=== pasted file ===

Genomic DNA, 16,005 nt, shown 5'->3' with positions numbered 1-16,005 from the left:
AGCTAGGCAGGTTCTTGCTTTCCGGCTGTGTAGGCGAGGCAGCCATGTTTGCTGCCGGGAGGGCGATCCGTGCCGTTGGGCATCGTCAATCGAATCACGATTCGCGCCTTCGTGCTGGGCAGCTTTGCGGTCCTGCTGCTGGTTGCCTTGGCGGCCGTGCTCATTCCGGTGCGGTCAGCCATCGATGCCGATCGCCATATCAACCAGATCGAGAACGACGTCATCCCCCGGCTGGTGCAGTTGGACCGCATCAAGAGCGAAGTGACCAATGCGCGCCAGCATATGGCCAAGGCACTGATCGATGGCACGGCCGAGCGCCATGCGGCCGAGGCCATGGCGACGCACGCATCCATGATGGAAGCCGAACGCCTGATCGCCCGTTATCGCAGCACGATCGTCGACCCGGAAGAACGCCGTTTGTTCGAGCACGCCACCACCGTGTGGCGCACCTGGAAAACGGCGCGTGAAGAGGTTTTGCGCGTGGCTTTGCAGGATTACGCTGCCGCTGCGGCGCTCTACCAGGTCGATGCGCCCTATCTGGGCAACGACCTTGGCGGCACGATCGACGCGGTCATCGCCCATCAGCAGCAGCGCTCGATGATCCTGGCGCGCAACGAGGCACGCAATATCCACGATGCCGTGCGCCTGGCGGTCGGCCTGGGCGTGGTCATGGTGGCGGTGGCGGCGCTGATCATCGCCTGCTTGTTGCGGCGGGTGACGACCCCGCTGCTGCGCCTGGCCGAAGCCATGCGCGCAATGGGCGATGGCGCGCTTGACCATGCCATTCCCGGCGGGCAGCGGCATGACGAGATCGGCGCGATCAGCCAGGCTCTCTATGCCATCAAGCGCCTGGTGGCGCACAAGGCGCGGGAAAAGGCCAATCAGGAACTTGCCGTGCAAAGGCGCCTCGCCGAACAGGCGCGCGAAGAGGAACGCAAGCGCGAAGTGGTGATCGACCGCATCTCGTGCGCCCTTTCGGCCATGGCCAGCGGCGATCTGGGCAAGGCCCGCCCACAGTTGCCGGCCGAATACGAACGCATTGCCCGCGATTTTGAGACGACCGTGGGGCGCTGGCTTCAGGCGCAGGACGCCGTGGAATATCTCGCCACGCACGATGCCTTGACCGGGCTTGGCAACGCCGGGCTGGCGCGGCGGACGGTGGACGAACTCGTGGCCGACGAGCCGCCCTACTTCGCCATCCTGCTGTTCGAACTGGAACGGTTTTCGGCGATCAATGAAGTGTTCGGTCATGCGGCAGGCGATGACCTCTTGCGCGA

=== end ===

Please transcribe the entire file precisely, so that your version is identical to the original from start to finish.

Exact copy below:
Genomic DNA, 16,005 nt, shown 5'->3' with positions numbered 1-16,005 from the left:
AGCTAGGCAGGTTCTTGCTTTCCGGCTGTGTAGGCGAGGCAGCCATGTTTGCTGCCGGGAGGGCGATCCGTGCCGTTGGGCATCGTCAATCGAATCACGATTCGCGCCTTCGTGCTGGGCAGCTTTGCGGTCCTGCTGCTGGTTGCCTTGGCGGCCGTGCTCATTCCGGTGCGGTCAGCCATCGATGCCGATCGCCATATCAACCAGATCGAGAACGACGTCATCCCCCGGCTGGTGCAGTTGGACCGCATCAAGAGCGAAGTGACCAATGCGCGCCAGCATATGGCCAAGGCACTGATCGATGGCACGGCCGAGCGCCATGCGGCCGAGGCCATGGCGACGCACGCATCCATGATGGAAGCCGAACGCCTGATCGCCCGTTATCGCAGCACGATCGTCGACCCGGAAGAACGCCGTTTGTTCGAGCACGCCACCACCGTGTGGCGCACCTGGAAAACGGCGCGTGAAGAGGTTTTGCGCGTGGCTTTGCAGGATTACGCTGCCGCTGCGGCGCTCTACCAGGTCGATGCGCCCTATCTGGGCAACGACCTTGGCGGCACGATCGACGCGGTCATCGCCCATCAGCAGCAGCGCTCGATGATCCTGGCGCGCAACGAGGCACGCAATATCCACGATGCCGTGCGCCTGGCGGTCGGCCTGGGCGTGGTCATGGTGGCGGTGGCGGCGCTGATCATCGCCTGCTTGTTGCGGCGGGTGACGACCCCGCTGCTGCGCCTGGCCGAAGCCATGCGCGCAATGGGCGATGGCGCGCTTGACCATGCCATTCCCGGCGGGCAGCGGCATGACGAGATCGGCGCGATCAGCCAGGCTCTCTATGCCATCAAGCGCCTGGTGGCGCACAAGGCGCGGGAAAAGGCCAATCAGGAACTTGCCGTGCAAAGGCGCCTCGCCGAACAGGCGCGCGAAGAGGAACGCAAGCGCGAAGTGGTGATCGACCGCATCTCGTGCGCCCTTTCGGCCATGGCCAGCGGCGATCTGGGCAAGGCCCGCCCACAGTTGCCGGCCGAATACGAACGCATTGCCCGCGATTTTGAGACGACCGTGGGGCGCTGGCTTCAGGCGCAGGACGCCGTGGAATATCTCGCCACGCACGATGCCTTGACCGGGCTTGGCAACGCCGGGCTGGCGCGGCGGACGGTGGACGAACTCGTGGCCGACGAGCCGCCCTACTTCGCCATCCTGCTGTTCGAACTGGAACGGTTTTCGGCGATCAATGAAGTGTTCGGTCATGCGGCAGGCGATGACCTCTTGCGCGA